Moreover from the perspective of Indian, and sub-continental readers who constitute the prime target audience of EducationWorld, it is pertinent to note that Harvard University’s substan-tially successful search for academic excellence has been attained without any government assistance or supervision. Unlike institutions of higher education (public and private) in India, which are subject to the direction and supervision of several organisations including the University Grants Commission, All India Council for Technical Education and their subsidiaries NAAC (National Assessment & Accreditation Council) and NAB (National Accreditation Board), which licence and approve their study programmes, and the education departments of state governments and the Union government’s HRD ministry which regulate admission and fees, Harvard University is an entirely autonomous academic institution. Its syllabuses and curriculums are concept-ualised and designed by its own faculty, without any study programmes having to be approved by external organisations, or administrative processes subject to government supervision.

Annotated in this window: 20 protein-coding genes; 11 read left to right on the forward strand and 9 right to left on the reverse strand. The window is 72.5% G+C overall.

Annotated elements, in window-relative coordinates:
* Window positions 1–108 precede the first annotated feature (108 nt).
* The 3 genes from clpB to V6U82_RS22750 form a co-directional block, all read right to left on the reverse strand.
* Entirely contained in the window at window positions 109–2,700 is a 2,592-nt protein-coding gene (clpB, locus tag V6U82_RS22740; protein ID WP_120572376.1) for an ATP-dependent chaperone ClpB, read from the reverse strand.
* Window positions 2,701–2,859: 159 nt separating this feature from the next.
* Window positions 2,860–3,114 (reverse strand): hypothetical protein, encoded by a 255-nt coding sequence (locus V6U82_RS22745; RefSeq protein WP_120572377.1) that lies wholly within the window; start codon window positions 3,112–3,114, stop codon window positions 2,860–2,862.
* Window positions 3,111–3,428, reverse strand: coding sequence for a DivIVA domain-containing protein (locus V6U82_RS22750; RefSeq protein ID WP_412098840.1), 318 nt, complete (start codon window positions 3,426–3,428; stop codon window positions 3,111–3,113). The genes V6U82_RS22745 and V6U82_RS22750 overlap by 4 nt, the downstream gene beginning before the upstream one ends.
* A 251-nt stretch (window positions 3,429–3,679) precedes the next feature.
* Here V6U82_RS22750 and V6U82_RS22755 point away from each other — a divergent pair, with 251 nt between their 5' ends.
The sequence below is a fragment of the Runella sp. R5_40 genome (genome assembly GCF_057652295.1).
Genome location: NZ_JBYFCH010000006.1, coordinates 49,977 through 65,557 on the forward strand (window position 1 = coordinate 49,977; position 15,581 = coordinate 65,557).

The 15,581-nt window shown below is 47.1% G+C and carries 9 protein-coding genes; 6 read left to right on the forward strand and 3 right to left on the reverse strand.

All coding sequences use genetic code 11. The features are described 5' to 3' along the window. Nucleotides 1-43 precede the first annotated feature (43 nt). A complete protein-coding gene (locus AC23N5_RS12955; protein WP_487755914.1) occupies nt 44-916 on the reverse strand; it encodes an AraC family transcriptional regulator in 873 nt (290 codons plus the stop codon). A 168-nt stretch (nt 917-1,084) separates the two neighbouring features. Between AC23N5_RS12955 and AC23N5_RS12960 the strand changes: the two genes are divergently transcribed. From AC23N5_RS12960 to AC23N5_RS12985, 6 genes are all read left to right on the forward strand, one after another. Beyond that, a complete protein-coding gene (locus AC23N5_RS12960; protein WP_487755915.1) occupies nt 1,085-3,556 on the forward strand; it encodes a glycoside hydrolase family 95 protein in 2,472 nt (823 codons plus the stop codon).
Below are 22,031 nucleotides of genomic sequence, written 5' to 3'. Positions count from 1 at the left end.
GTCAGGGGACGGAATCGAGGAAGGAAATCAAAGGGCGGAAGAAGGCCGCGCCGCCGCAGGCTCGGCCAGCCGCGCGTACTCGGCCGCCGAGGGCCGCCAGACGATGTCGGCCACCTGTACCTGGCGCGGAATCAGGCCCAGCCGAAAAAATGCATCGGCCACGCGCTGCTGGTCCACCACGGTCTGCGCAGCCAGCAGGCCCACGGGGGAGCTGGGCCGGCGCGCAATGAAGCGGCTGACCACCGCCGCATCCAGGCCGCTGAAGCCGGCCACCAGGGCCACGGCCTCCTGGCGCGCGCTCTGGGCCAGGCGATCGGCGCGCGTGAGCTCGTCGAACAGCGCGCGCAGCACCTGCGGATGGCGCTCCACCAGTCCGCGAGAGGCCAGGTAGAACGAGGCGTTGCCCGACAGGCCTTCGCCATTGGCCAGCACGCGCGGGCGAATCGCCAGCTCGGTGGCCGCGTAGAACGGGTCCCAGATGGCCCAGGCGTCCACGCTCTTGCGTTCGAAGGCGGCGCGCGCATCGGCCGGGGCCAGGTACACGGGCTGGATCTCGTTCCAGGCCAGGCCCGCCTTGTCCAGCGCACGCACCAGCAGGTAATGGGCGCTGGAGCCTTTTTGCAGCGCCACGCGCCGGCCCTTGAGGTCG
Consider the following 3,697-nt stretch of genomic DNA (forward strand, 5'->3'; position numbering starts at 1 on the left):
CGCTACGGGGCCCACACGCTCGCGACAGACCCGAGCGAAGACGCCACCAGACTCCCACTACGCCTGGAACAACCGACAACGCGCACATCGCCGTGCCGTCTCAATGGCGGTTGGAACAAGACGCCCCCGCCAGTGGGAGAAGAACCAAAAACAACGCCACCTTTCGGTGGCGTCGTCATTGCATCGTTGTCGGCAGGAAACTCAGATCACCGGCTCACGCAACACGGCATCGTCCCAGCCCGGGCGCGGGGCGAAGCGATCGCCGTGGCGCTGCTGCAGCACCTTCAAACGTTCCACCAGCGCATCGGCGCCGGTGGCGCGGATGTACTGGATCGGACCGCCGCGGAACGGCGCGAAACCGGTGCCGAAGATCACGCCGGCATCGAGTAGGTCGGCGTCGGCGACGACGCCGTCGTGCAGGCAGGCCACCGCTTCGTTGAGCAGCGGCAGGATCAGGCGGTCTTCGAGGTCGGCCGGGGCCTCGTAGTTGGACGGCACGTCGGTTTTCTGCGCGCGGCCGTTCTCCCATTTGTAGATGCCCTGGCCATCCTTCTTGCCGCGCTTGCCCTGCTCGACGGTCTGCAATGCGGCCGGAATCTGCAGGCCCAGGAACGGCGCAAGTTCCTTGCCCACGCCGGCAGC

The sole seal of approval Harvard’s trustees and board of governors are obliged to obtain is of the global marketplace in which industry, government and social sector employers are ready to pay high premia for this pioneer and exemplary university’s alums. The idea of Harvard University having to get government ‘recognition’ — a vitally important word in the Indian academic lexicon — or approval for any of its study programmes or administrative policies, is inconceivable and abhorrent to the varsity’s faculty and administrators. Indeed Harvard and America’s other great universities are live and model examples of the virtues of academic autonomy, from which 21st century India’s busybody, interfering and purblind educrats could derive many valuable lessons.